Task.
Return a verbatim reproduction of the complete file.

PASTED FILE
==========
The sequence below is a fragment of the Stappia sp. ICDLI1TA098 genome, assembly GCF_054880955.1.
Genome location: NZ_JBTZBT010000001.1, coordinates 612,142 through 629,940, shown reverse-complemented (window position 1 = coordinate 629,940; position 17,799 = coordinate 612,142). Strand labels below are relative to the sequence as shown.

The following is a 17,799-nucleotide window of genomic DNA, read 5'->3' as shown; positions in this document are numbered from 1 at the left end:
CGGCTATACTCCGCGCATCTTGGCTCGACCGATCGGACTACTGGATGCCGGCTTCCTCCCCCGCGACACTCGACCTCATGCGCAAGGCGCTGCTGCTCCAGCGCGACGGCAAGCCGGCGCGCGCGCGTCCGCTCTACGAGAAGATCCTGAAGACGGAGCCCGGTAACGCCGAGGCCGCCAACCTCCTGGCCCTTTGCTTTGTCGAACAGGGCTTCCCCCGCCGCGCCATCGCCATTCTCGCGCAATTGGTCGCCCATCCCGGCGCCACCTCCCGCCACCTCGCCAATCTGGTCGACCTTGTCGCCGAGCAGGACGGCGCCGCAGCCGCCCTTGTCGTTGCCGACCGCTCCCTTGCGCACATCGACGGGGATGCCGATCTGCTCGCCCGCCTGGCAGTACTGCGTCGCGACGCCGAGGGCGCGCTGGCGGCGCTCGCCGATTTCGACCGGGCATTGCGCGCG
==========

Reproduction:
The sequence below is a fragment of the Stappia sp. ICDLI1TA098 genome, assembly GCF_054880955.1.
Genome location: NZ_JBTZBT010000001.1, coordinates 612,142 through 629,940, shown reverse-complemented (window position 1 = coordinate 629,940; position 17,799 = coordinate 612,142). Strand labels below are relative to the sequence as shown.

The following is a 17,799-nucleotide window of genomic DNA, read 5'->3' as shown; positions in this document are numbered from 1 at the left end:
CGGCTATACTCCGCGCATCTTGGCTCGACCGATCGGACTACTGGATGCCGGCTTCCTCCCCCGCGACACTCGACCTCATGCGCAAGGCGCTGCTGCTCCAGCGCGACGGCAAGCCGGCGCGCGCGCGTCCGCTCTACGAGAAGATCCTGAAGACGGAGCCCGGTAACGCCGAGGCCGCCAACCTCCTGGCCCTTTGCTTTGTCGAACAGGGCTTCCCCCGCCGCGCCATCGCCATTCTCGCGCAATTGGTCGCCCATCCCGGCGCCACCTCCCGCCACCTCGCCAATCTGGTCGACCTTGTCGCCGAGCAGGACGGCGCCGCAGCCGCCCTTGTCGTTGCCGACCGCTCCCTTGCGCACATCGACGGGGATGCCGATCTGCTCGCCCGCCTGGCAGTACTGCGTCGCGACGCCGAGGGCGCGCTGGCGGCGCTCGCCGATTTCGACCGGGCATTGCGCGCG